When's the last time you got to play in mud? I'll bet it's been far to long ago, right? It had been for me! And then last week, I got to do it again. Two missionary friends, Lisa (with the C&MA) and Catrin (with SIL) invited me to join them in the town about 30 min. from me to make a clay oven. Why were were making clay ovens, you may ask. Most of the cooking done in the rural areas of Niger is done with firewood! And this is in a country in which the majority of the country is in the Sahara Desert. Conservation of trees is imperative, and yet the daily needs outweigh the concerns for the future. So how can we help the women cook more efficiently? With these clay ovens which require only 1/3 of the normal amount of firewood. It is also reproducable and cheap for every home. But before we were ready to "sell" this model to our women friends, we needed to make one ourselves. Hence the Play Date.When I arrived, we 3 women and Katrin's 2 little girls got organized. First we needed some big stones to set our cooking pot on. Jumped in my truck and off-roaded out into the bush to a mountain tumbling with lava rocks. Everyone chipped in hauling them to the truck and then off we went, back to the house. We stopped at a threashing floor where a man was sweeping chaff into piles...we needed some of that too. He gave us his blessing and we loaded two wash basins full and plopped them in the truck bed.Back at the house, we got Haisa, a Fulani woman, to show us the best place in the yard for making a cooking spot (where would an African woman place it). We arranged our 3 stones and made sure the pot sat well on them. Over to the dirt piles. But this was not just any dirt. This pile was a mixture of clay and ashes. We shoveled basins full and then added the chaff to the mixture. Now came the fun! Little Hannah poured water into the basins and with our hands, we turned and kneaded the dirt mix to just the right consistancy: If molded into a ball, it would hold it's shape.The idea is to take the clay and build a wall around the stones and up the sides of the pot, leaving enough room to easily move the cooking pot in and out of the "oven". After this 15cm. wall is made, you carve out a door at the front, so you can place firewood under the pot, and you make two vent holes on the opposite side. We didn't have any idea how long it would take to build this oven, but we decided that it wasn't as easy as it first appeared! And it took a lot of clay! It really was a learning experience, but loaded with fun and a lot of laughter! SUCCESS!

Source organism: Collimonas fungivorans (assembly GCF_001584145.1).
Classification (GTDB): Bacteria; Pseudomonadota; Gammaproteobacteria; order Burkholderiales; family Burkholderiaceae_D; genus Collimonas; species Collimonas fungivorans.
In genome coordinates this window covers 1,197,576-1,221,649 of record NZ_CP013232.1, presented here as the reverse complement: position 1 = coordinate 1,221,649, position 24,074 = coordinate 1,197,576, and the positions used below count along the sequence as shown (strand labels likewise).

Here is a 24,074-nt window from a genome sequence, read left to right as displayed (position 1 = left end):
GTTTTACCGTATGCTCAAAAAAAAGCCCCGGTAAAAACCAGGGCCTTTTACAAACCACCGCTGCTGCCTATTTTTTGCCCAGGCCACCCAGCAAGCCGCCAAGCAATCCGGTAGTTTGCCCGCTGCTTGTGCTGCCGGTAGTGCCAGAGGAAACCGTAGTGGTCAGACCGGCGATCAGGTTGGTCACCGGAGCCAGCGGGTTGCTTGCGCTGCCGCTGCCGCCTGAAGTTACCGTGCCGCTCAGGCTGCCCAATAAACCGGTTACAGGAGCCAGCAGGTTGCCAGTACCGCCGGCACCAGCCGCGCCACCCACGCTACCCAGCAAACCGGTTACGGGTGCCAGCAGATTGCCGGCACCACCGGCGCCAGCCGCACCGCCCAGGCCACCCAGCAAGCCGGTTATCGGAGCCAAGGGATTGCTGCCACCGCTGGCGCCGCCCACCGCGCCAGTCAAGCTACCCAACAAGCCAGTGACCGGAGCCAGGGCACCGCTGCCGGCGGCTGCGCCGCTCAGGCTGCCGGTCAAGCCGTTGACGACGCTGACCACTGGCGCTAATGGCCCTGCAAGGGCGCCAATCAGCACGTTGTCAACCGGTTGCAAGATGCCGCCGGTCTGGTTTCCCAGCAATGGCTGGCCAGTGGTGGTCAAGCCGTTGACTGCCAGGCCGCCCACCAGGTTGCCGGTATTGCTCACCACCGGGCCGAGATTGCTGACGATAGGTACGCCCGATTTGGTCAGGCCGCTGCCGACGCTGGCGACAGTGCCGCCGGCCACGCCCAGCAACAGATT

The clay walls need to be 15 cm. thick.